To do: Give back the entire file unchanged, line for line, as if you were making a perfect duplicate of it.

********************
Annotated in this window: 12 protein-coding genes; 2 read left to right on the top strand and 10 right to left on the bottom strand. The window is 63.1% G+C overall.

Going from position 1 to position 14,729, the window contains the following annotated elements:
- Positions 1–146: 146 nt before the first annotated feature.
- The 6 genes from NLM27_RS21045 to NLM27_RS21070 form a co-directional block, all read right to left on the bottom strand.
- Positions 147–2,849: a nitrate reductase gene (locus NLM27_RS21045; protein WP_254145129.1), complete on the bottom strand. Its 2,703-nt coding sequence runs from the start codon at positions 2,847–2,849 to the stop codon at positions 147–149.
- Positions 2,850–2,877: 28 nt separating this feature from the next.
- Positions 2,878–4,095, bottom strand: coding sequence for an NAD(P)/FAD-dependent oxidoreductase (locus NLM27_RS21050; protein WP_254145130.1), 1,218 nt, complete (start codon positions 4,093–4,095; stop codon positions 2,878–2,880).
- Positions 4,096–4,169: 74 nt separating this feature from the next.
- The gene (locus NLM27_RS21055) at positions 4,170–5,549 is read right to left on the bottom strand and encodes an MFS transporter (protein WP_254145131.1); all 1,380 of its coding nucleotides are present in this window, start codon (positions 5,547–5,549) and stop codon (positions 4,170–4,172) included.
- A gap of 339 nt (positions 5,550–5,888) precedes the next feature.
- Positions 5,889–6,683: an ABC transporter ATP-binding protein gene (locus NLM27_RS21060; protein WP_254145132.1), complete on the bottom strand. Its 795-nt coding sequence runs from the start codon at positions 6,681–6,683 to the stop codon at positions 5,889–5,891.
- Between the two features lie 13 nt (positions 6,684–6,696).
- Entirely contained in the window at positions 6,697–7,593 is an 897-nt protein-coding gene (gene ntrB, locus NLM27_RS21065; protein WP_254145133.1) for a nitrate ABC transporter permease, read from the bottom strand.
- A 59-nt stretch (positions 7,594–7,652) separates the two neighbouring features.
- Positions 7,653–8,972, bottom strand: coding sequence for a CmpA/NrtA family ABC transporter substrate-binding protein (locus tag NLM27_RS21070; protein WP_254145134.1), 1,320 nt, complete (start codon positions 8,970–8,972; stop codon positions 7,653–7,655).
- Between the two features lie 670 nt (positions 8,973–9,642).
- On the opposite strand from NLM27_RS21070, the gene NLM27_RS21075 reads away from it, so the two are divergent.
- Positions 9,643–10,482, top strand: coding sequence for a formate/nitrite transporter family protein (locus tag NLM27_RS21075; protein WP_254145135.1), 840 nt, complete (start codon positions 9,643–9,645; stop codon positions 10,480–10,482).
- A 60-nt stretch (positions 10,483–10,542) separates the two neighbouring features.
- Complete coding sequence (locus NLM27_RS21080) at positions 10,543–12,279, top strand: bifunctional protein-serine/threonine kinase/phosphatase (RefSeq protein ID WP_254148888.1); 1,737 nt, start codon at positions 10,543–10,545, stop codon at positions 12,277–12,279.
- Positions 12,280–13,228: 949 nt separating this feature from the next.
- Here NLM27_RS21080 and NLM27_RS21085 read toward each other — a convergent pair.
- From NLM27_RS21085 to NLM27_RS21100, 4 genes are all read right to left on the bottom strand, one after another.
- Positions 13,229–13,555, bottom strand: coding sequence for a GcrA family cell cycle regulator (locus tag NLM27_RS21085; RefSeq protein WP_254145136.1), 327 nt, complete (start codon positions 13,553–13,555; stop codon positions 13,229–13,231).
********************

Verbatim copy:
Annotated in this window: 12 protein-coding genes; 2 read left to right on the top strand and 10 right to left on the bottom strand. The window is 63.1% G+C overall.

Going from position 1 to position 14,729, the window contains the following annotated elements:
- Positions 1–146: 146 nt before the first annotated feature.
- The 6 genes from NLM27_RS21045 to NLM27_RS21070 form a co-directional block, all read right to left on the bottom strand.
- Positions 147–2,849: a nitrate reductase gene (locus NLM27_RS21045; protein WP_254145129.1), complete on the bottom strand. Its 2,703-nt coding sequence runs from the start codon at positions 2,847–2,849 to the stop codon at positions 147–149.
- Positions 2,850–2,877: 28 nt separating this feature from the next.
- Positions 2,878–4,095, bottom strand: coding sequence for an NAD(P)/FAD-dependent oxidoreductase (locus NLM27_RS21050; protein WP_254145130.1), 1,218 nt, complete (start codon positions 4,093–4,095; stop codon positions 2,878–2,880).
- Positions 4,096–4,169: 74 nt separating this feature from the next.
- The gene (locus NLM27_RS21055) at positions 4,170–5,549 is read right to left on the bottom strand and encodes an MFS transporter (protein WP_254145131.1); all 1,380 of its coding nucleotides are present in this window, start codon (positions 5,547–5,549) and stop codon (positions 4,170–4,172) included.
- A gap of 339 nt (positions 5,550–5,888) precedes the next feature.
- Positions 5,889–6,683: an ABC transporter ATP-binding protein gene (locus NLM27_RS21060; protein WP_254145132.1), complete on the bottom strand. Its 795-nt coding sequence runs from the start codon at positions 6,681–6,683 to the stop codon at positions 5,889–5,891.
- Between the two features lie 13 nt (positions 6,684–6,696).
- Entirely contained in the window at positions 6,697–7,593 is an 897-nt protein-coding gene (gene ntrB, locus NLM27_RS21065; protein WP_254145133.1) for a nitrate ABC transporter permease, read from the bottom strand.
- A 59-nt stretch (positions 7,594–7,652) separates the two neighbouring features.
- Positions 7,653–8,972, bottom strand: coding sequence for a CmpA/NrtA family ABC transporter substrate-binding protein (locus tag NLM27_RS21070; protein WP_254145134.1), 1,320 nt, complete (start codon positions 8,970–8,972; stop codon positions 7,653–7,655).
- Between the two features lie 670 nt (positions 8,973–9,642).
- On the opposite strand from NLM27_RS21070, the gene NLM27_RS21075 reads away from it, so the two are divergent.
- Positions 9,643–10,482, top strand: coding sequence for a formate/nitrite transporter family protein (locus tag NLM27_RS21075; protein WP_254145135.1), 840 nt, complete (start codon positions 9,643–9,645; stop codon positions 10,480–10,482).
- A 60-nt stretch (positions 10,483–10,542) separates the two neighbouring features.
- Complete coding sequence (locus NLM27_RS21080) at positions 10,543–12,279, top strand: bifunctional protein-serine/threonine kinase/phosphatase (RefSeq protein ID WP_254148888.1); 1,737 nt, start codon at positions 10,543–10,545, stop codon at positions 12,277–12,279.
- Positions 12,280–13,228: 949 nt separating this feature from the next.
- Here NLM27_RS21080 and NLM27_RS21085 read toward each other — a convergent pair.
- From NLM27_RS21085 to NLM27_RS21100, 4 genes are all read right to left on the bottom strand, one after another.
- Positions 13,229–13,555, bottom strand: coding sequence for a GcrA family cell cycle regulator (locus tag NLM27_RS21085; RefSeq protein WP_254145136.1), 327 nt, complete (start codon positions 13,553–13,555; stop codon positions 13,229–13,231).